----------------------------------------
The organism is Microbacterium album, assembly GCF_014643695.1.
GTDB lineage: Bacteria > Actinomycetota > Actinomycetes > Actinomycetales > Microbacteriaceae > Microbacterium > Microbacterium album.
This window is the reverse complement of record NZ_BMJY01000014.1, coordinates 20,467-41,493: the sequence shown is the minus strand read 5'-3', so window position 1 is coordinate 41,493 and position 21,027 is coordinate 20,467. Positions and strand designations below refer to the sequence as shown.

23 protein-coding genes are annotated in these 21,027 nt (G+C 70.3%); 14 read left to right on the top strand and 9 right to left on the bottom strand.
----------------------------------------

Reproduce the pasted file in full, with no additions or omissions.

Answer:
The organism is Microbacterium album, assembly GCF_014643695.1.
GTDB lineage: Bacteria > Actinomycetota > Actinomycetes > Actinomycetales > Microbacteriaceae > Microbacterium > Microbacterium album.
This window is the reverse complement of record NZ_BMJY01000014.1, coordinates 20,467-41,493: the sequence shown is the minus strand read 5'-3', so window position 1 is coordinate 41,493 and position 21,027 is coordinate 20,467. Positions and strand designations below refer to the sequence as shown.

23 protein-coding genes are annotated in these 21,027 nt (G+C 70.3%); 14 read left to right on the top strand and 9 right to left on the bottom strand.